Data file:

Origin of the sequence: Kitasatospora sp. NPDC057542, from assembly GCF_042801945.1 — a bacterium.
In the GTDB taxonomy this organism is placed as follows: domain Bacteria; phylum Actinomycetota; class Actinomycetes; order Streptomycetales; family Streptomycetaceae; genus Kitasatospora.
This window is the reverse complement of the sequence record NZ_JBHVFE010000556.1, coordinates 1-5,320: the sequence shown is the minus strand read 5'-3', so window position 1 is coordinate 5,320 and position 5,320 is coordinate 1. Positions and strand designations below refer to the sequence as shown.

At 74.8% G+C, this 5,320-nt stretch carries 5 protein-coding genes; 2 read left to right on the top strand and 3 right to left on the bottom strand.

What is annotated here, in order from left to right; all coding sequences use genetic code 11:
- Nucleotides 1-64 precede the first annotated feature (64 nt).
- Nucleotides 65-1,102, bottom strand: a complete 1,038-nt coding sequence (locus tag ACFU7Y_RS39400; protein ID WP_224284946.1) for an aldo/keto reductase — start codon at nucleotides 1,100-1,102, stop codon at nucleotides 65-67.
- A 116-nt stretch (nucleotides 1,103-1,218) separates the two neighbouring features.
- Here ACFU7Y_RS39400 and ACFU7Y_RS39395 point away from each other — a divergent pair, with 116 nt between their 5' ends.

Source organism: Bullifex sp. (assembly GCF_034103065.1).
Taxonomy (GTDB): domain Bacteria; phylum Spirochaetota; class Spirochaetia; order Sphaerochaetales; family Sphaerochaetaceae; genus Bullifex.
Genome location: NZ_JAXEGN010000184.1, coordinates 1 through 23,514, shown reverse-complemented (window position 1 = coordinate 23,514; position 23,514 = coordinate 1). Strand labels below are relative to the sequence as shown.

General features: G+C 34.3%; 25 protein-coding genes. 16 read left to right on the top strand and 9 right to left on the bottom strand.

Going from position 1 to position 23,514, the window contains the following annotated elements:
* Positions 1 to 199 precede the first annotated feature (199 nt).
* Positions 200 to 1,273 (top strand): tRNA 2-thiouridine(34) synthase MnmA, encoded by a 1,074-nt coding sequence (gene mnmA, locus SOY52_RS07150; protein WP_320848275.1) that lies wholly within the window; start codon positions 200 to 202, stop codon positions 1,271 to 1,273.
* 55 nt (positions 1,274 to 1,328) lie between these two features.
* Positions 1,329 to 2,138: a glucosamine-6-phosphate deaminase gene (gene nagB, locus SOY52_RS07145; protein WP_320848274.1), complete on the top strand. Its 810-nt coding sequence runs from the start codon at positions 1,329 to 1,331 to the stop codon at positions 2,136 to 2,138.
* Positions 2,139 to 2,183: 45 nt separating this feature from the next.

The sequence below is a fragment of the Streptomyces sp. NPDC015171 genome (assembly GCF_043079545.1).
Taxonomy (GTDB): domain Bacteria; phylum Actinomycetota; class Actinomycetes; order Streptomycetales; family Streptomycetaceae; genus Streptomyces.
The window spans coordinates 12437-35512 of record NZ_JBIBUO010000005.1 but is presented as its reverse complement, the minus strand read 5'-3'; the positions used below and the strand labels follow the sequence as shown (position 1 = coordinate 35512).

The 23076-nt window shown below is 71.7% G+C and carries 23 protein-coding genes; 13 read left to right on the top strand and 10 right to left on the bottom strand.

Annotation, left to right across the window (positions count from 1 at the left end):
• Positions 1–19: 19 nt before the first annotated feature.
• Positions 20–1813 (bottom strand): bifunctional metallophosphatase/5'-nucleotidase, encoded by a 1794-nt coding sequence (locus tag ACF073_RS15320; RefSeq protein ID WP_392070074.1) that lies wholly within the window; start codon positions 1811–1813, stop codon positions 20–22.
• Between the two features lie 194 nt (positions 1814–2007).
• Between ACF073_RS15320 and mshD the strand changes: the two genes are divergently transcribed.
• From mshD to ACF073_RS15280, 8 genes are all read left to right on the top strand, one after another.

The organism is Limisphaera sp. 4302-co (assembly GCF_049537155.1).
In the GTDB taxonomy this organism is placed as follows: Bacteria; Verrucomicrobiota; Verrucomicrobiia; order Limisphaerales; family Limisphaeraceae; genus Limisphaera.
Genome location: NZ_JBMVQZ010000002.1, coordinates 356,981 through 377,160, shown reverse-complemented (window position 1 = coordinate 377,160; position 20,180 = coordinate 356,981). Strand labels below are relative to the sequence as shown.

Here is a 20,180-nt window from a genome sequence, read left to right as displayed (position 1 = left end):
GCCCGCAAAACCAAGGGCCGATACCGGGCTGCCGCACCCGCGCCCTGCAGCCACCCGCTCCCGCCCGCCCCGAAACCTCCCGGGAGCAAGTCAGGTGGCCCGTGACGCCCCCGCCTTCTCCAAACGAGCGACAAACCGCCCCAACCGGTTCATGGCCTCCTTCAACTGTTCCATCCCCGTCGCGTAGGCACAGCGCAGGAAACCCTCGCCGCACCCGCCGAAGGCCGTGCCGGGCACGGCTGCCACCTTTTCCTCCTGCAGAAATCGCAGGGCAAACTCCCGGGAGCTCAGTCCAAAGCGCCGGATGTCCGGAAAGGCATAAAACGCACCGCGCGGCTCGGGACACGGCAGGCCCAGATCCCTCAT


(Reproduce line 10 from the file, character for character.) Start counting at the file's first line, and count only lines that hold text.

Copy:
Source organism: Bullifex sp. (assembly GCF_034103065.1).